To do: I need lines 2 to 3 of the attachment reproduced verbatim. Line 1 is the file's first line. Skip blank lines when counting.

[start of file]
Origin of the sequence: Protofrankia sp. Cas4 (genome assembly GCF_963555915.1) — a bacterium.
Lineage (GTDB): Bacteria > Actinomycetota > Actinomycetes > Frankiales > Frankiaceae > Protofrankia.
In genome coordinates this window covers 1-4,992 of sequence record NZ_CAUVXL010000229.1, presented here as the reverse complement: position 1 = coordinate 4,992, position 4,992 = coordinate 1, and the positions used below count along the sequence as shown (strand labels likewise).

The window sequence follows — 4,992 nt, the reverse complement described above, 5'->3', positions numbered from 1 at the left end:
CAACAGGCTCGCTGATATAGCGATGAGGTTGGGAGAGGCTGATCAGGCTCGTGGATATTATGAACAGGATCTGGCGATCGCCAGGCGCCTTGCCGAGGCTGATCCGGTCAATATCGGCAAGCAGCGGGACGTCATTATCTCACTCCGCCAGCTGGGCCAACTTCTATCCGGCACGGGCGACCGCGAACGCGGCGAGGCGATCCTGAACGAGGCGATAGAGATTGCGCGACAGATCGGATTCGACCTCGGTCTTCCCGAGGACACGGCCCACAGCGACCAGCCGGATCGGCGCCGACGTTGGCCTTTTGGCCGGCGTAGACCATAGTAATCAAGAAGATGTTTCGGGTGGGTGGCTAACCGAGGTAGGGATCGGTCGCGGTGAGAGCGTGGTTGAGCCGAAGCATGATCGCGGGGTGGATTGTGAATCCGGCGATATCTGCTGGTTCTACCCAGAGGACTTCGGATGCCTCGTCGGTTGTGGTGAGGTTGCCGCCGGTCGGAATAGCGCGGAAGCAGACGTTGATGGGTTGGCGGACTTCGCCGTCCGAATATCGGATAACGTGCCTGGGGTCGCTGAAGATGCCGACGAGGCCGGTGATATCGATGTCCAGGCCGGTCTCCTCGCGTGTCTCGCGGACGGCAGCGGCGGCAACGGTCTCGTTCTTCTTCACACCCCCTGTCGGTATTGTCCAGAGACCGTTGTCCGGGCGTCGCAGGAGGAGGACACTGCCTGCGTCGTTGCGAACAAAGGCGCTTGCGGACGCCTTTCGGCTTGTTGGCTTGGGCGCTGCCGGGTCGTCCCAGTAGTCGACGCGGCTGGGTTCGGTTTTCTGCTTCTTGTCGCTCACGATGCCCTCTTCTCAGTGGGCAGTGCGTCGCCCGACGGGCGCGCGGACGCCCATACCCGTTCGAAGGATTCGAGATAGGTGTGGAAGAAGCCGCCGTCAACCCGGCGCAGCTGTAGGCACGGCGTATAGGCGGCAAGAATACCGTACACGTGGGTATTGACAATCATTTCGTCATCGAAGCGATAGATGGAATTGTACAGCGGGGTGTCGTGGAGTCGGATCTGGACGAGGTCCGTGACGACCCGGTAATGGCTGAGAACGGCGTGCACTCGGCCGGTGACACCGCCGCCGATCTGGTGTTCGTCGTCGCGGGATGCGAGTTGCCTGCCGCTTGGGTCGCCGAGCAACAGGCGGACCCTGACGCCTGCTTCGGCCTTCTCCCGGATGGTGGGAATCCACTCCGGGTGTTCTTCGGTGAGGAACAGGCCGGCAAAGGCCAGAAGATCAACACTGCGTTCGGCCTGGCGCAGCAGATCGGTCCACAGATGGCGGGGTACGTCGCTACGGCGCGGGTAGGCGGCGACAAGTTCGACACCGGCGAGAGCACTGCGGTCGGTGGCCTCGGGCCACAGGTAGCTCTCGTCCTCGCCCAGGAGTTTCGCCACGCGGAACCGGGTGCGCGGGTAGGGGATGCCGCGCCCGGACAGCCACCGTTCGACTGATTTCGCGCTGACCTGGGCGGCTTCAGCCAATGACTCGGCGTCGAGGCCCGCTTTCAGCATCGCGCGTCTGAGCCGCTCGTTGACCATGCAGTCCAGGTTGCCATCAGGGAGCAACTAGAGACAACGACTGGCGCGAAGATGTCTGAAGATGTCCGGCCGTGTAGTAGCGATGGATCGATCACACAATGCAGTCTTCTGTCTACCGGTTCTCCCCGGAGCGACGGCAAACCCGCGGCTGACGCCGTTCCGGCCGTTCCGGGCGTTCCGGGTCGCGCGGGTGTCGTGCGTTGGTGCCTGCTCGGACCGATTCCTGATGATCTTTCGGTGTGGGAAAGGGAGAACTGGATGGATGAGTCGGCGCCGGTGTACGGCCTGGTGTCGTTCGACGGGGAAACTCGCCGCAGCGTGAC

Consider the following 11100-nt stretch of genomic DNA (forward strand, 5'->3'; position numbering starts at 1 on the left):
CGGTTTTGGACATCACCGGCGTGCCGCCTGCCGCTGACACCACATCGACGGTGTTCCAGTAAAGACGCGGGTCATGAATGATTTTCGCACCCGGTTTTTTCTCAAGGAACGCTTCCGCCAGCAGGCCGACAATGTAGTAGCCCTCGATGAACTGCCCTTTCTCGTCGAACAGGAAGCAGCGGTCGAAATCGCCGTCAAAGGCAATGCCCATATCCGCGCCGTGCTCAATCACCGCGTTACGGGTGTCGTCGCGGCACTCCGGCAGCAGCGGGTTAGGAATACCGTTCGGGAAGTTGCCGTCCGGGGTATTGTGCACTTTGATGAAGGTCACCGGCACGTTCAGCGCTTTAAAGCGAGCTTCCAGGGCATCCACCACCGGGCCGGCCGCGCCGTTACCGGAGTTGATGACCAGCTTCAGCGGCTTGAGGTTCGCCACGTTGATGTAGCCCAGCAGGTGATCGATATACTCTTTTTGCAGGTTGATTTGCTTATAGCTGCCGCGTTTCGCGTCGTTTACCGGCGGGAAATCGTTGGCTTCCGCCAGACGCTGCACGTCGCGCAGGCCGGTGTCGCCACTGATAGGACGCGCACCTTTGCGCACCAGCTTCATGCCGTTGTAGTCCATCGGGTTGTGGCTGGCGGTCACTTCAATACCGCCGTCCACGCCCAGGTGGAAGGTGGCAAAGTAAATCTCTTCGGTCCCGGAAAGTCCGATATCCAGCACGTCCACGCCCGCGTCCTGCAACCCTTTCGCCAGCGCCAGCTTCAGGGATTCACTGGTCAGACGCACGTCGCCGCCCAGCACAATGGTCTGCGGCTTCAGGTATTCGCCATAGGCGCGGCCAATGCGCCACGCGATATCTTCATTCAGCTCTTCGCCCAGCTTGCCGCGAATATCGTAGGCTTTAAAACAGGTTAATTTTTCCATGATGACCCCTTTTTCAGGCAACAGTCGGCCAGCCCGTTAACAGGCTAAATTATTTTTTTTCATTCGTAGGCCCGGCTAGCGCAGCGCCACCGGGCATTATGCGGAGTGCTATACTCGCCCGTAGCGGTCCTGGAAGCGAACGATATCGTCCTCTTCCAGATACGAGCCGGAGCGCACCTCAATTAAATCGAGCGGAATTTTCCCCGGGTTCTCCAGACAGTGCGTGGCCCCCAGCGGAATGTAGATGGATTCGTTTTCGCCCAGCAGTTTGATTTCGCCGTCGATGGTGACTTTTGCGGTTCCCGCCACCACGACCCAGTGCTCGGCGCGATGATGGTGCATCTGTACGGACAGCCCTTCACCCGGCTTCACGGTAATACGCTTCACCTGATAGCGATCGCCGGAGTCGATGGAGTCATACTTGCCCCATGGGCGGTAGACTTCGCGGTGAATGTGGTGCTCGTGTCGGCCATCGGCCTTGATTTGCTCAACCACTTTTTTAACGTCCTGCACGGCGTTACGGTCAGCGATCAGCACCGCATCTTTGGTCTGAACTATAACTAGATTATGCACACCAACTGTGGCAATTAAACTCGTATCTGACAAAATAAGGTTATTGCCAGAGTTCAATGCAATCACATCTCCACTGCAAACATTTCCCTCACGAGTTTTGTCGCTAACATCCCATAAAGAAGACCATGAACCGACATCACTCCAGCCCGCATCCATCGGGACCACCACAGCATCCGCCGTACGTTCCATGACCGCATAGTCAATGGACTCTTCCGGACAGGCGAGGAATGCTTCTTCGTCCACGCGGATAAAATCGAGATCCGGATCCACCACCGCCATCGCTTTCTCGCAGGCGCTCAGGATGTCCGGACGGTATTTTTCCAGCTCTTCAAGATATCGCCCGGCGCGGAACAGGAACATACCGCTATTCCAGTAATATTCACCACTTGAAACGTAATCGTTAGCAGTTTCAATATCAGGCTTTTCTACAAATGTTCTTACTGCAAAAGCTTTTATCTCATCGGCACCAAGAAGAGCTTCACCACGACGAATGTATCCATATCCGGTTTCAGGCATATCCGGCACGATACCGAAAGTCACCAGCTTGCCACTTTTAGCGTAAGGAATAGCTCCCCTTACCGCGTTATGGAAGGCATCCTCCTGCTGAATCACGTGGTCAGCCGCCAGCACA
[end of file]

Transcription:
Lineage (GTDB): Bacteria > Actinomycetota > Actinomycetes > Frankiales > Frankiaceae > Protofrankia.
In genome coordinates this window covers 1-4,992 of sequence record NZ_CAUVXL010000229.1, presented here as the reverse complement: position 1 = coordinate 4,992, position 4,992 = coordinate 1, and the positions used below count along the sequence as shown (strand labels likewise).